Lestari is from Indonesia. She said her first employers did not give her a single day off in four months; paid her only half her promised wages; insisted she eat pork despite her being Muslim; and banned her from talking to people outside the house.

"I didn't know where the consulate was; I didn't know the immigration department; my passport was kept by the agency. I ran away and an NGO helped me to find shelter," she said and she credits Filipino women – who came to Hong Kong earlier – for helping teach later arrivals how to organise. First she learned about her rights; and now she shares her new knowledge with others. Social media ensures that information spreads fast, particularly since domestic workers are dependent on their mobile phones for communication with the outside world. Improved awareness of their rights enables them to challenge unfair treatment.

But "our problem is not simply bad employers, but bad policies", Lestari said. When workers speak out, officials in home and host countries turn a blind eye to problems because of migration's economic benefits. Domestic workers are specifically excluded from legislation allowing foreign nationals to gain permanent residency after living in Hong Kong for seven years. A legal challenge to their exclusion was rejected by the special autonomous region's highest court last year.

Domestic workers' organisations such as the new HK Helpers campaign are seeking to end abuses by agencies who charge fees of as much as HKD$21,000 (£1,620) and confiscate workers' documents. The legal maximum is around HKD$400. They also want maximum working hours legislation and an end to the "two-week rule" – giving workers just a fortnight to leave Hong Kong when their employment ends – and the insistence they live with their employer. Those regulations, say activists, make it harder to leave an abusive situation – especially if helpers have large debts to repay to the agency that placed them.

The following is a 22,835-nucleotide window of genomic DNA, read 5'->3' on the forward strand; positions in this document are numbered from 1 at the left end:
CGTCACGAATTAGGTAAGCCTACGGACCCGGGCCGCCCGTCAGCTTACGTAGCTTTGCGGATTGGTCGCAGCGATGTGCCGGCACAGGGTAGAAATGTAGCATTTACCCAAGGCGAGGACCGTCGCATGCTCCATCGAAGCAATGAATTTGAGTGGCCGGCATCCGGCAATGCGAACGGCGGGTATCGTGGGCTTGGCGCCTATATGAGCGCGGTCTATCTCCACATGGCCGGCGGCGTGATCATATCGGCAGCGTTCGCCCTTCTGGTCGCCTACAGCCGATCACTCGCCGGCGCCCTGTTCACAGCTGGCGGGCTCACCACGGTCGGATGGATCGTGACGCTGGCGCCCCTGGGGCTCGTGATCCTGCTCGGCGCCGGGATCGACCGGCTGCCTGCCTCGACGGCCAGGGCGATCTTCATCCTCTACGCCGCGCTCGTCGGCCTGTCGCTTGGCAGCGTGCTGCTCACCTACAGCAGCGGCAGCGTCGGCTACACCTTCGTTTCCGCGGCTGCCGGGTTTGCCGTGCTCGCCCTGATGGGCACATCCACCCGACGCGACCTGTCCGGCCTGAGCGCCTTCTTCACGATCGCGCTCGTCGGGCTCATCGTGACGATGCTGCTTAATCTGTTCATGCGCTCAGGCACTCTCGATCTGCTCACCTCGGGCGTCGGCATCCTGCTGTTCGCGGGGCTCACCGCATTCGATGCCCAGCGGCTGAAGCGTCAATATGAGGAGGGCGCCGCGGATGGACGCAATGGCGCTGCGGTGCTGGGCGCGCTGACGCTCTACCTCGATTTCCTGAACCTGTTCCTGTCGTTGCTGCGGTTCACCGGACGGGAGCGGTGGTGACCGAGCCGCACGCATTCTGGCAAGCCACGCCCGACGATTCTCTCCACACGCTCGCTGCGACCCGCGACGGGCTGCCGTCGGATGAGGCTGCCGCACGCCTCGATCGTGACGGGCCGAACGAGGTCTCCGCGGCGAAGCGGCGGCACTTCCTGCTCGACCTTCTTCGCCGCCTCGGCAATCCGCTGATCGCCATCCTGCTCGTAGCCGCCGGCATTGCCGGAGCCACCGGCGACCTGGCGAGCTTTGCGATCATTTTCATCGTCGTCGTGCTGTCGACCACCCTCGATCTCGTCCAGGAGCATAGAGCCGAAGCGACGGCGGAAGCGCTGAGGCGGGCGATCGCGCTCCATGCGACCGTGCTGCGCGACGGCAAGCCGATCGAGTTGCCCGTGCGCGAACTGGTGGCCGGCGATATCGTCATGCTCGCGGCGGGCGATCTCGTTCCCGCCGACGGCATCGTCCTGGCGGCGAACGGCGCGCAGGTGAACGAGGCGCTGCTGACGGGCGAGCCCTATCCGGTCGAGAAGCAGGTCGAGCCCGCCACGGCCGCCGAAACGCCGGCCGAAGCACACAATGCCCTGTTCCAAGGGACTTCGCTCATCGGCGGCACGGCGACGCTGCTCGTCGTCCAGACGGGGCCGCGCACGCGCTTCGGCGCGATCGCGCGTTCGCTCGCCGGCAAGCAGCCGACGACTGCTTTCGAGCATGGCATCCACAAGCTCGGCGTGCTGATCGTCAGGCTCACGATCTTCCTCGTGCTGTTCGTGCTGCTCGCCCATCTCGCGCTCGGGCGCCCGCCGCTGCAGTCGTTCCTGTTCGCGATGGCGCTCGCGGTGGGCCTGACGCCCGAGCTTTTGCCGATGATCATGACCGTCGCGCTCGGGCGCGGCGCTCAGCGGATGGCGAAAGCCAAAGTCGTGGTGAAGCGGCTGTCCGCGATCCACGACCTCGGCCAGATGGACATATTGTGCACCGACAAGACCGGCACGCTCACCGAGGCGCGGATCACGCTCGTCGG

From here

The Working Class Majority Should Change The World

Education in the Name of Social Transformation - Teaching Workers by MICHAEL D. YATES


Karl Marx’s famous dictum sums up my teaching philosophy: “The philosophers of the world have only interpreted the world in various ways; the point is to change it.” As I came to see it, Marx had uncovered the inner workings of our society, showing both how it functioned and why it had to be transcended if human beings were to gain control over their lives and labor. Disseminating these ideas could help speed the process of human liberation. From a college classroom, I thought that I could not only interpret the world, I could indeed change it.


Thinking is one thing; the trick is bringing thoughts to life. How, actually, does a person be a radical teacher? How, for example, can students be shown the superior insights of Marxian economics in classes that have always been taught from the traditional or neoclassical perspective—taught, in fact, as if the neoclassical theory developed by Adam Smith and his progeny is the gospel truth? My college expected me to teach students the “principles” of economics: that people act selfishly and independently of one another, that this self-centeredness generates socially desirable outcomes. And further, that capitalism, in which we, in fact, do act out of self-interest, is therefore the best possible economic system. Had I refused to do this and taught only Marxian economics, I doubt I could have kept my job.


My students were mostly the children of factory workers, miners, and other laborers, just the young people I wanted to reach and move to action. However, nearly all of them were hostile to radical perspectives, having been taught that such views were un-American. Their animosity was sometimes palpable, especially when I pointed out the many things they did not know about our country’s unsavory relationships with the rest of the world. A retired Marine told me that, after we watched a particularly radical film about U.S. imperialism, he wanted to come down the aisle and strangle me.